You get the 20% off emails, you read the fashion blogs and you have a wishlist a mile long of items that will make your wardrobe (and life) to die for. But there’s one minor hiccup. You can’t bring yourself to pull the trigger. You’ve got the items in the online cart, but you’re not buying. The feeling of guilt comes over you whenever you get to the checkout. Should you buy it? Do you really need it? You’re not alone. Hi, I’m Ms. Thought and I’m suffering from shopping shame.
What is Shopping Shame?
While reports are saying that we’re slowly coming out of the recession, the economy still isn’t back to its normal self and the stigma of spending is still upon us. We’ve been inundated with messages of savings, ending mass consumption and only buying those things we need. All of this is great and has done wonders to change destructive habits but when does the messaging become an internalized shame of spending and even worse extreme guilt after shopping?
While I’ve slowed down my ridiculous spending habits, the urge to shop hasn’t gone away. And lately I find myself setting out with the intention to shop and midway telling myself that my money would be best served elsewhere. The feeling of “Do I really need this” is like a red little devil on my shoulder and I’m constantly guilting myself out of stellar purchases.
Am I Mental? Or Have I Diagnosed a New Shopping Condition?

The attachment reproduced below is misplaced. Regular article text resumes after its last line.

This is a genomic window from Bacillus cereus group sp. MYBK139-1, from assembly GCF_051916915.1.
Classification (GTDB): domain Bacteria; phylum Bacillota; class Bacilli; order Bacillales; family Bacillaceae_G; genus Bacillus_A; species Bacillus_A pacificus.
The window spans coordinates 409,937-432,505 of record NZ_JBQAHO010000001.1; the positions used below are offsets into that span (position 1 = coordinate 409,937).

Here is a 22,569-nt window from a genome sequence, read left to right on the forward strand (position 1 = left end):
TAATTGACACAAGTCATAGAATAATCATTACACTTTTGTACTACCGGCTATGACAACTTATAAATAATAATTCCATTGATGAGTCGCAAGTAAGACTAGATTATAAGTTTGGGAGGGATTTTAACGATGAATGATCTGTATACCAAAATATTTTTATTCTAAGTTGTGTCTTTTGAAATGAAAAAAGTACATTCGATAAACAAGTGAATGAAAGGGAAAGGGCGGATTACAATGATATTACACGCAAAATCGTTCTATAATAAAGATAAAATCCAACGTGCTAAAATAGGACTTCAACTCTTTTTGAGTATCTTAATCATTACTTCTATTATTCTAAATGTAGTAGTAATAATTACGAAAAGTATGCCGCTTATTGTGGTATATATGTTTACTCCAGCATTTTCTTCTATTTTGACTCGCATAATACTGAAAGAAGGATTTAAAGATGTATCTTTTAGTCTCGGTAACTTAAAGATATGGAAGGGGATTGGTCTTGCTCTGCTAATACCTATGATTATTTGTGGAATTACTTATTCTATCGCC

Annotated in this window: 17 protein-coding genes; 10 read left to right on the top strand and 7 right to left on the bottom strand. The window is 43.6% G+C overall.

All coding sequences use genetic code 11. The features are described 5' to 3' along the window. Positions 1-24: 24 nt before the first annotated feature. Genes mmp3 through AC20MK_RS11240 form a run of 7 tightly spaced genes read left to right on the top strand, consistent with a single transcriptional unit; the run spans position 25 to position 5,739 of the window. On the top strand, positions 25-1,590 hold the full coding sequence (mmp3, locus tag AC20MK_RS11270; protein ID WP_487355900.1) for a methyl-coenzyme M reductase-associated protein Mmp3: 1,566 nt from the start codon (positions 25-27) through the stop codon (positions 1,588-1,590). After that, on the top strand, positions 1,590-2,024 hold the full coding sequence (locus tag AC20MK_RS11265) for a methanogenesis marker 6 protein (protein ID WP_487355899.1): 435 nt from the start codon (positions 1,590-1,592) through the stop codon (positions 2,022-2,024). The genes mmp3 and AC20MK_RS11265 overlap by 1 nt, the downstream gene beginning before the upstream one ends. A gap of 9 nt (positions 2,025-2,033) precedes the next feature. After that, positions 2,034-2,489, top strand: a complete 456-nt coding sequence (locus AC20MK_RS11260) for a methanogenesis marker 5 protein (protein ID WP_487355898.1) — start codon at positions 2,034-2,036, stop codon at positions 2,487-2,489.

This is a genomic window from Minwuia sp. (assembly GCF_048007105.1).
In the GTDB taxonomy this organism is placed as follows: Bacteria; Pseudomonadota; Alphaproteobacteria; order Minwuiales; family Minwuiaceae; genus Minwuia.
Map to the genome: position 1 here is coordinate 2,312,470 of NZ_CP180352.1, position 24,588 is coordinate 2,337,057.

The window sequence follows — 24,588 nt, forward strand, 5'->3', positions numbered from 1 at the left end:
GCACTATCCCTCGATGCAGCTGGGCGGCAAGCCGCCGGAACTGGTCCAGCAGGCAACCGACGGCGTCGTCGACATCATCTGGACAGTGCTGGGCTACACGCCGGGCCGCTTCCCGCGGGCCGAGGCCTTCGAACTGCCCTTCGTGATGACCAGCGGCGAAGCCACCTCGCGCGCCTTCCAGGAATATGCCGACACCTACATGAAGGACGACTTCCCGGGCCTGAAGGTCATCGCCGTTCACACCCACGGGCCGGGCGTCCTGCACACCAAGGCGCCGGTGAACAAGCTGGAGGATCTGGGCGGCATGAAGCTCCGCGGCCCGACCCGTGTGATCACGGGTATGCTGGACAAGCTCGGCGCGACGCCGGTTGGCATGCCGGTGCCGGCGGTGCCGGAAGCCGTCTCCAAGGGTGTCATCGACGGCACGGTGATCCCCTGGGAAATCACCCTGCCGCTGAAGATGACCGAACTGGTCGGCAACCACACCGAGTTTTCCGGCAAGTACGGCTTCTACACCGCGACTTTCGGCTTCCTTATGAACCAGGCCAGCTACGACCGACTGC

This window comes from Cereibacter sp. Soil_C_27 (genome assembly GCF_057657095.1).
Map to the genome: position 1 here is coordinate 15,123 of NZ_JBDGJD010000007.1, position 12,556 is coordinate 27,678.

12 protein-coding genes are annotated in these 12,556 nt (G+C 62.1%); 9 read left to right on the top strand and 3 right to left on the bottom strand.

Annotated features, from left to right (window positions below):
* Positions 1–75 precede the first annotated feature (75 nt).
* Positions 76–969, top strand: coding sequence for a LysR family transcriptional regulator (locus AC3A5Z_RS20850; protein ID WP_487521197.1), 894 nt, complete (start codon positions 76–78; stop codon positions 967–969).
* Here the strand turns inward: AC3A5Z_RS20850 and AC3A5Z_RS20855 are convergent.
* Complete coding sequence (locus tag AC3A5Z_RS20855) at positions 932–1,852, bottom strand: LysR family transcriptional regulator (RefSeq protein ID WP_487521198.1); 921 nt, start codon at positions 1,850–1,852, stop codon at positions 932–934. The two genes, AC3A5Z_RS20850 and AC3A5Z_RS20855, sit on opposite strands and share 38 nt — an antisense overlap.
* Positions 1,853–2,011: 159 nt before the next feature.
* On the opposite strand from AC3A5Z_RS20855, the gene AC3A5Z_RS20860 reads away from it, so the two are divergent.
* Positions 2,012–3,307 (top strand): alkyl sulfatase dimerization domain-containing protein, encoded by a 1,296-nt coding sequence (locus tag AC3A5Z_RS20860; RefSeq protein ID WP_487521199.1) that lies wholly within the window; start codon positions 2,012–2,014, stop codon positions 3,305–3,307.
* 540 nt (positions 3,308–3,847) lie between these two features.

Sexaholics, Textaholics and now shopping shame, it seems preposterous. But the financial situation has made everyone reconsider spending habits and their need/want for certain things. 2008 saw a 12% increase in online shopping, which WWD partly attributes to the guilt of shopping in stores. Now I’m of the belief that feeling guilty about life choices is a useless as arguing the appeal of Justin Bieber (you may not understand but he’s here and we better get used to it). So how does one still shop consciously and absolve themselves of the guilt of spending money in our still fractured economy?
How to Shop without the Shame?
1. Shop consciously: This one is a given. Shopping thoughtfully and only when necessary will eliminate some of the feelings that you’re wasting money. Make a list of the items you want to purchase and don’t veer outside it. Set aside a reasonable fund for purchases so you don’t overspend.
2. Trade off: While I think consignment shops are rip-offs when it comes to trying to make money, they are havens for when you want to shop without money. Turn in your used clothes and items you’re just plain bored with for store credit and get brand new (slightly new) items that will rejuvenate you.
3. Sell Some Shit: Much like trading off, selling some of your old pieces at flea markets to make room for new pieces allows you to purge clothing that you no longer want and earn some extra cash.
4. Unsubscribe from Guilt: If you really want to stop feeling guilt, rid your inbox of the daily sales emails. You know you’re not shopping so why torture yourself with all the good deals out there. When you’re ready you can always sign up. The deals aren’t going anywhere. Trust.
Feeling guilty about shopping is certainly a personal issue, dependent upon your financial situation and thoughts on spending. However, shopping when done with the right motives should be an enjoyable experience, not one that makes you feel like you should be wearing a Scarlett Letter.
Am I the only one suffering from shopping shame? How do you deal with shopping guilt?